Emergency MedicineResuscitationSMACCUltrasoundIs Point of Care Ultrasound (POCUS) a problem?

Is Point of Care Ultrasound (POCUS) a problem?

Maxime Valois and John Christian Fox argue the role of POCUS in critical care.

Maxime makes the case for POCUS being a problem.

POCUS changes everything. It has helped physicians throughout the world to make easier, more accurate and faster diagnoses.

It has contributed to enhance the diagnostic possibilities in resource-scarce environments However, as it gains more widespread acceptance, its use is becoming more and more common.

Maxime contests that this poses a problem. No longer is ultrasound only in the domain of specialists and technology-eager early adopters of the technology. He proposes that this will lead to difficulties as non-specialists take up the technology.

Maxime warns against being hypnotised against the seductive nature of ultrasound. Research and use of fancier, new or more advanced applications are likely to help the global advancement of POCUS and even medicine in general. But as POCUS enters fully in its stage of normal science, this will inevitably induce some degree of scientific esotericism.

This has been the case of all past scientific revolutions.

Point-of-care ultrasound is already generating some important difficulties. If these go unattended, Maxime believe POCUS itself might rapidly be a problem.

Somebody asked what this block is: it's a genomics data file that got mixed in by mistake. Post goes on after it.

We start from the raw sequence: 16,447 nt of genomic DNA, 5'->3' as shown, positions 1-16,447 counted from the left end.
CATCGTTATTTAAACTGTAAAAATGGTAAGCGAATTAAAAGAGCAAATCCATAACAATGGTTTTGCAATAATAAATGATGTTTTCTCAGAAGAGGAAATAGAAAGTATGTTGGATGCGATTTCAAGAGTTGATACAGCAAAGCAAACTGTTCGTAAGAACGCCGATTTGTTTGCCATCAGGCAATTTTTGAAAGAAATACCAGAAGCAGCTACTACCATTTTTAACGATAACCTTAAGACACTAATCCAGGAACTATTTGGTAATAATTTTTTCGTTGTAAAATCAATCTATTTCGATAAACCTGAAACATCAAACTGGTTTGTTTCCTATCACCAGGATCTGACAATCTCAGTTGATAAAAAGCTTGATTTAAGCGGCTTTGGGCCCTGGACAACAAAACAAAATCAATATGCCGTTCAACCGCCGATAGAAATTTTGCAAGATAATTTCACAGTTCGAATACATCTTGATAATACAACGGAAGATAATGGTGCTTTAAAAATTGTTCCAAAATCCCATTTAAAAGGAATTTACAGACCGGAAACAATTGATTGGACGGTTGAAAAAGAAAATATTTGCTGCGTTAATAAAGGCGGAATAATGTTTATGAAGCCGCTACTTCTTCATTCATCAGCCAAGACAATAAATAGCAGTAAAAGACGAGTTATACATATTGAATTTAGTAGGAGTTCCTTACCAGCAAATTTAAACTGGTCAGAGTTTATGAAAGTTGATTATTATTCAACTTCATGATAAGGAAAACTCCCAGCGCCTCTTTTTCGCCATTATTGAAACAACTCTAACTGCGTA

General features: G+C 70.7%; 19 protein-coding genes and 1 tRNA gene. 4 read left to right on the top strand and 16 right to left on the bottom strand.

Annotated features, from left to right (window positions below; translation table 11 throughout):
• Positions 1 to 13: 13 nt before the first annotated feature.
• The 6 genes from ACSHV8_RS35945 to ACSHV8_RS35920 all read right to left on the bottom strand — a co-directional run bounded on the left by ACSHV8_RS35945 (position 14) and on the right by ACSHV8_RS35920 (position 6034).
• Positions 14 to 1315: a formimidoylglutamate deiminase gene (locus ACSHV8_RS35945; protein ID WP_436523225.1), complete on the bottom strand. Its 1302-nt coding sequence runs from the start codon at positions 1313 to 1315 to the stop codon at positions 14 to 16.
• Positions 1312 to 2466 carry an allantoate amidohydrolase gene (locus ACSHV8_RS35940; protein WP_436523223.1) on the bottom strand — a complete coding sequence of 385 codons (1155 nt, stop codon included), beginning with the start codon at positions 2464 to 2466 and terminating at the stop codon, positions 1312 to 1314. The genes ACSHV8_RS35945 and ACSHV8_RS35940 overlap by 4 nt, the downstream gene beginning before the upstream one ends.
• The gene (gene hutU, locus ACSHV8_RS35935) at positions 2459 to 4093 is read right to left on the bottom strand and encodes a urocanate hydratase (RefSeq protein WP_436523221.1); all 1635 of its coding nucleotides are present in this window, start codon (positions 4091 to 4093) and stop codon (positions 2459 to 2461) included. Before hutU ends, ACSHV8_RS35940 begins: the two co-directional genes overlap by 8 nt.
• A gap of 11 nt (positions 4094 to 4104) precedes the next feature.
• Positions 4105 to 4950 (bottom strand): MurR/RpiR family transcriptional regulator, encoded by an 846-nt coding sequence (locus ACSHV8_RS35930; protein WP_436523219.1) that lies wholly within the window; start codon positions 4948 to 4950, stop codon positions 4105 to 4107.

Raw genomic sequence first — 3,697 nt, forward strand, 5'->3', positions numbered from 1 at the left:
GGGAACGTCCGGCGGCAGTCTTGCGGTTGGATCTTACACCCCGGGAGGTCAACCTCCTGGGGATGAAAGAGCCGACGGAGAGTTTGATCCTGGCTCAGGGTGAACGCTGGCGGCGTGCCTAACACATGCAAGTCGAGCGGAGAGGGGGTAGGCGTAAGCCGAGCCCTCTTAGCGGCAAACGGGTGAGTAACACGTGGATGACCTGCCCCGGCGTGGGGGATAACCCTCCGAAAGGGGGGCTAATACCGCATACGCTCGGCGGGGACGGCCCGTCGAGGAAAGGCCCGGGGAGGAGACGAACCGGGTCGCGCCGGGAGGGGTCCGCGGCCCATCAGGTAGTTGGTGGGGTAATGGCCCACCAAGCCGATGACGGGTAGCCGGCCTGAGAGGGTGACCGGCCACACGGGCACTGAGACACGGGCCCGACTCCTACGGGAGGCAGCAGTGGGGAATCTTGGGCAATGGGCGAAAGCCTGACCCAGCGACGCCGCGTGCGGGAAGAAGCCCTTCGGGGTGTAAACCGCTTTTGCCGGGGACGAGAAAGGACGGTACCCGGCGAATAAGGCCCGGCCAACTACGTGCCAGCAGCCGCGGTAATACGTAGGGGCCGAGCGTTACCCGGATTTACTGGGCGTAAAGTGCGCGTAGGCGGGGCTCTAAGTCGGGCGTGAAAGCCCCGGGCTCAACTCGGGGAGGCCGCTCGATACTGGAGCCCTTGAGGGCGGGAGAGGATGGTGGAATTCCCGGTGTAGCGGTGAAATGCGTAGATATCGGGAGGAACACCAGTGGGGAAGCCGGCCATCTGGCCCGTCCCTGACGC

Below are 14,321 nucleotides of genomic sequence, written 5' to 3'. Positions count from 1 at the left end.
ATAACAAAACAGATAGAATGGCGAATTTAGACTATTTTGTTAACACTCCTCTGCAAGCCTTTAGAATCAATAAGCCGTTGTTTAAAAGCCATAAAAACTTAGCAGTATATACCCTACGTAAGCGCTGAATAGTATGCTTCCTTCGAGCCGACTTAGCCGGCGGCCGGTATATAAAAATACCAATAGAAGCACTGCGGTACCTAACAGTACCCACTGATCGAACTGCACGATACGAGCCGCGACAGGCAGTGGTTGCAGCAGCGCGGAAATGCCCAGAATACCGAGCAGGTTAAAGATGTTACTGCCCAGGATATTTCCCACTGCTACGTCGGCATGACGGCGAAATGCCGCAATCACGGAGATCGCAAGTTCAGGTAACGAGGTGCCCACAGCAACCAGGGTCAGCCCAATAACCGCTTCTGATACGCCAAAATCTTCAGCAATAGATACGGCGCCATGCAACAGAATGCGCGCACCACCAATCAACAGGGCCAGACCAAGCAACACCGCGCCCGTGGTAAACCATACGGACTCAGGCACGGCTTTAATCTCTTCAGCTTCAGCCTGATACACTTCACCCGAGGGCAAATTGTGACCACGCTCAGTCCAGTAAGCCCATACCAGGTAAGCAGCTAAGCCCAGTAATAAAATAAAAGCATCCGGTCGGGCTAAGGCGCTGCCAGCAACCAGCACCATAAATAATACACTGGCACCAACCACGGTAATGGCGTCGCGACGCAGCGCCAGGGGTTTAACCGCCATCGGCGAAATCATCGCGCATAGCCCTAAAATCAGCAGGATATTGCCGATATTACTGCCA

John on the other hand claims in no way is POCUS a problem.

It is maybe only a problem for the radiologist holding down their turf in a small hospital that has been shielded from the world wide web.

John argues that POCUS is changing the way medicine is practiced for the better. John makes the point that ultrasound makes the clinician better, faster, and stronger. It does so without exposing patient to harmful radiation.

Furthermore, John contends that POCUS enables the physician to bridge the gap between patient and doctor in increasingly complex healthcare system. It allows him to spend more time at the bedside and in doing so deliver better care for his patients.

John makes his point with a range of clinical situations, driving his point home that POCUS certainly has a place in the future of medicine.

Is Point of Care Ultrasound (POCUS) a problem?

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Maxime Valois

John Christian Fox